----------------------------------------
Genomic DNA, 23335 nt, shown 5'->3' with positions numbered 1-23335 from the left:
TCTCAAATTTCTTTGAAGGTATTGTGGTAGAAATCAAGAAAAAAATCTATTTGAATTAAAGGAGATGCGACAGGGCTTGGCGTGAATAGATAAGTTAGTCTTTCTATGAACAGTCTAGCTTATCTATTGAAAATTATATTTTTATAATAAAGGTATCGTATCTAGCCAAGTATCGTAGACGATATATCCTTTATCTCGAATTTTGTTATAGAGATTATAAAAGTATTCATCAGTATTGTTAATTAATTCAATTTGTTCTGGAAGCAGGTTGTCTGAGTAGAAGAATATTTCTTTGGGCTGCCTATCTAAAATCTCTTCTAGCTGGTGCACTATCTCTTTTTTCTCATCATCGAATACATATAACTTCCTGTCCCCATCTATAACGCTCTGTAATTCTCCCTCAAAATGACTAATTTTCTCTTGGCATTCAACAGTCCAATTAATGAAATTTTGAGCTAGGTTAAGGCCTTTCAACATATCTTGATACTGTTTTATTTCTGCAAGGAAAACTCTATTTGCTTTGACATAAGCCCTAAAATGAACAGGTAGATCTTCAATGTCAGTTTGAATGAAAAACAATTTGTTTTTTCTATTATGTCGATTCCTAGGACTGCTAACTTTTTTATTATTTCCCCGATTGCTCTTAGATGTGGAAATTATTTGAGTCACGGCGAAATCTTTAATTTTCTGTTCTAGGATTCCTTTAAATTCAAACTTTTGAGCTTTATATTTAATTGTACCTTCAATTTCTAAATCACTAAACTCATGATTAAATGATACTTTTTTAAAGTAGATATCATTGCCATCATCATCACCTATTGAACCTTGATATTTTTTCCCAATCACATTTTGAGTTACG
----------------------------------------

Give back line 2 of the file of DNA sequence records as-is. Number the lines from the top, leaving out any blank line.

TCTCAAATTTCTTTGAAGGTATTGTGGTAGAAATCAAGAAAAAAATCTATTTGAATTAAAGGAGATGCGACAGGGCTTGGCGTGAATAGATAAGTTAGTCTTTCTATGAACAGTCTAGCTTATCTATTGAAAATTATATTTTTATAATAAAGGTATCGTATCTAGCCAAGTATCGTAGACGATATATCCTTTATCTCGAATTTTGTTATAGAGATTATAAAAGTATTCATCAGTATTGTTAATTAATTCAATTTGTTCTGGAAGCAGGTTGTCTGAGTAGAAGAATATTTCTTTGGGCTGCCTATCTAAAATCTCTTCTAGCTGGTGCACTATCTCTTTTTTCTCATCATCGAATACATATAACTTCCTGTCCCCATCTATAACGCTCTGTAATTCTCCCTCAAAATGACTAATTTTCTCTTGGCATTCAACAGTCCAATTAATGAAATTTTGAGCTAGGTTAAGGCCTTTCAACATATCTTGATACTGTTTTATTTCTGCAAGGAAAACTCTATTTGCTTTGACATAAGCCCTAAAATGAACAGGTAGATCTTCAATGTCAGTTTGAATGAAAAACAATTTGTTTTTTCTATTATGTCGATTCCTAGGACTGCTAACTTTTTTATTATTTCCCCGATTGCTCTTAGATGTGGAAATTATTTGAGTCACGGCGAAATCTTTAATTTTCTGTTCTAGGATTCCTTTAAATTCAAACTTTTGAGCTTTATATTTAATTGTACCTTCAATTTCTAAATCACTAAACTCATGATTAAATGATACTTTTTTAAAGTAGATATCATTGCCATCATCATCACCTATTGAACCTTGATATTTTTTCCCAATCACATTTTGAGTTACG